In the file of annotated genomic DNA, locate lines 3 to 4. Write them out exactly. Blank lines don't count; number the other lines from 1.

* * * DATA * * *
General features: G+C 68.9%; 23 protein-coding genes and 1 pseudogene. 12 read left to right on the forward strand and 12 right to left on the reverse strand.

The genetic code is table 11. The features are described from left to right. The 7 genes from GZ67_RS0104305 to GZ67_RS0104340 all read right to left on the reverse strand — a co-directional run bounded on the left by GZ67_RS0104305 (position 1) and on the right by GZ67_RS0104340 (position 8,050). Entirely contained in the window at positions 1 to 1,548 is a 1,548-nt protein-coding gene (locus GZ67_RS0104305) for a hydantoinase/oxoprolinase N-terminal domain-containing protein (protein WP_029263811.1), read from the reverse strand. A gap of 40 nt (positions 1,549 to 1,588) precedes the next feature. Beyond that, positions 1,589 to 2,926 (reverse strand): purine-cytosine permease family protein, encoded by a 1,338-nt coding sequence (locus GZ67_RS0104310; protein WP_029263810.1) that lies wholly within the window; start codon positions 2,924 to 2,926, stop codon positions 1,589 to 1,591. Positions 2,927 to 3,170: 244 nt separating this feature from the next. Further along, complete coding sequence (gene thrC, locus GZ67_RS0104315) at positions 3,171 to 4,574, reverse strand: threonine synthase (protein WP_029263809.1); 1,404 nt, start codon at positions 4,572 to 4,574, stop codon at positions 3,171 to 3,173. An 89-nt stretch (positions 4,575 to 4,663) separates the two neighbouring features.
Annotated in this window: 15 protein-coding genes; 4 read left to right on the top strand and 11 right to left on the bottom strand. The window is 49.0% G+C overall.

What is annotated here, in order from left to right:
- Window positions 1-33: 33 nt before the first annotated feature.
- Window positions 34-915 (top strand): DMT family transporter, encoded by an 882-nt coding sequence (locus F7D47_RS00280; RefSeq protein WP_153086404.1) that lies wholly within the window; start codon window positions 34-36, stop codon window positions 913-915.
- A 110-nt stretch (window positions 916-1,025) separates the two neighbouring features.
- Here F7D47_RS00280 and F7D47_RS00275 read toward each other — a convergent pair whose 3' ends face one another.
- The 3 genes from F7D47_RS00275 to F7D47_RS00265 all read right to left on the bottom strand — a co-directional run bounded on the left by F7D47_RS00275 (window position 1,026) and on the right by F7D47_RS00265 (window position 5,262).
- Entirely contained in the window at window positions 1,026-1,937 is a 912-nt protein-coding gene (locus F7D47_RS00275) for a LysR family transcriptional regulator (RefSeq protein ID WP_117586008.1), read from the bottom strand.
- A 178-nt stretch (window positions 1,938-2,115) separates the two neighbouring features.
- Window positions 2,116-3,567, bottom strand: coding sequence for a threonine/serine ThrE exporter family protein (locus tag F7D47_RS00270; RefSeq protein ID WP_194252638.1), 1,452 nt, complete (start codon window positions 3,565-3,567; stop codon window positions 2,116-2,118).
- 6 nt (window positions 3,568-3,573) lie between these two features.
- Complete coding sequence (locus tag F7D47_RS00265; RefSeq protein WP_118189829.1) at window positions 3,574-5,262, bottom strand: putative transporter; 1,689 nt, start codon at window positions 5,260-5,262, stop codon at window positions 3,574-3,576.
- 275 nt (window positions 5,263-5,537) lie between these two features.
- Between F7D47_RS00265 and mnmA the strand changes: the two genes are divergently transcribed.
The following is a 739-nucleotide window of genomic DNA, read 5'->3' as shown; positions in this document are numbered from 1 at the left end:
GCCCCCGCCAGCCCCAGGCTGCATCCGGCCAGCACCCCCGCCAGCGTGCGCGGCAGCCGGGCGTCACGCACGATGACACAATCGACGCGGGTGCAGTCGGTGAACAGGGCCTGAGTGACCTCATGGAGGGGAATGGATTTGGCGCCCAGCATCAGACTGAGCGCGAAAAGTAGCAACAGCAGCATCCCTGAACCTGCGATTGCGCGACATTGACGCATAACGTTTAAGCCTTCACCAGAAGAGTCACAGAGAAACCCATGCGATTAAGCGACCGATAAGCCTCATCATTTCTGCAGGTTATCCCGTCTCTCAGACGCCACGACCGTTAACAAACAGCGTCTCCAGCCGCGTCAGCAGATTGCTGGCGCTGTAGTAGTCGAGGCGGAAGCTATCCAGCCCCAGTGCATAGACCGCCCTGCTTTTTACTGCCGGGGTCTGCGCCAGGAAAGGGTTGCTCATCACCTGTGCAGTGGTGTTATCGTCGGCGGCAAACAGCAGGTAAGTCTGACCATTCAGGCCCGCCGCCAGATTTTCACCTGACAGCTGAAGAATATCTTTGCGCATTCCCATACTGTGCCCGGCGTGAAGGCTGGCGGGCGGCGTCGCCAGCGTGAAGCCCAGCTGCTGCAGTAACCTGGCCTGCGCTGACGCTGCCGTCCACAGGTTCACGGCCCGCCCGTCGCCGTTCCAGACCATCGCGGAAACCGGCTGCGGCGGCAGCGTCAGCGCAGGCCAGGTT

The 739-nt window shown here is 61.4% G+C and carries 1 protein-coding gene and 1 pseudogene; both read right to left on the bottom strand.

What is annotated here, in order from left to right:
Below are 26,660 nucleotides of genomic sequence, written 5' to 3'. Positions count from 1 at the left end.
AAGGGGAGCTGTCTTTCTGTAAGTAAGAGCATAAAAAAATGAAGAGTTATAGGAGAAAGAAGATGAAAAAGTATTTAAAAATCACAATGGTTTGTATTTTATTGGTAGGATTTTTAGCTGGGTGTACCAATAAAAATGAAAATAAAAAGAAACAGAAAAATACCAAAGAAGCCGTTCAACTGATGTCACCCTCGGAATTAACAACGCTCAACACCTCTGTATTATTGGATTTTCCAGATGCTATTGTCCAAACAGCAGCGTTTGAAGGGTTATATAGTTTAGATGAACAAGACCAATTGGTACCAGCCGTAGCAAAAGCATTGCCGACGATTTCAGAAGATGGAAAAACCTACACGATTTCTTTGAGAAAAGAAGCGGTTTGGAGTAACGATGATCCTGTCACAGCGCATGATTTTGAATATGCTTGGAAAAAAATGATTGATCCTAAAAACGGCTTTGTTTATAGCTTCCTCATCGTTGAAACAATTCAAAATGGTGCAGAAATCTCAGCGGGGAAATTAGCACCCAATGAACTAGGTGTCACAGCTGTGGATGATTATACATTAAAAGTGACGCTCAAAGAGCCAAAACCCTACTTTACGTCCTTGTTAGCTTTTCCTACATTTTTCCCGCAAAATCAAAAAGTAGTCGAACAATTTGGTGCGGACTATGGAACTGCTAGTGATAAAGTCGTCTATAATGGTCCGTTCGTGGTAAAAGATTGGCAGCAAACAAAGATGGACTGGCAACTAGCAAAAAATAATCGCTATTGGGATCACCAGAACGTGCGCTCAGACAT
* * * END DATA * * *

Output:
Annotated in this window: 15 protein-coding genes; 4 read left to right on the top strand and 11 right to left on the bottom strand. The window is 49.0% G+C overall.

What is annotated here, in order from left to right: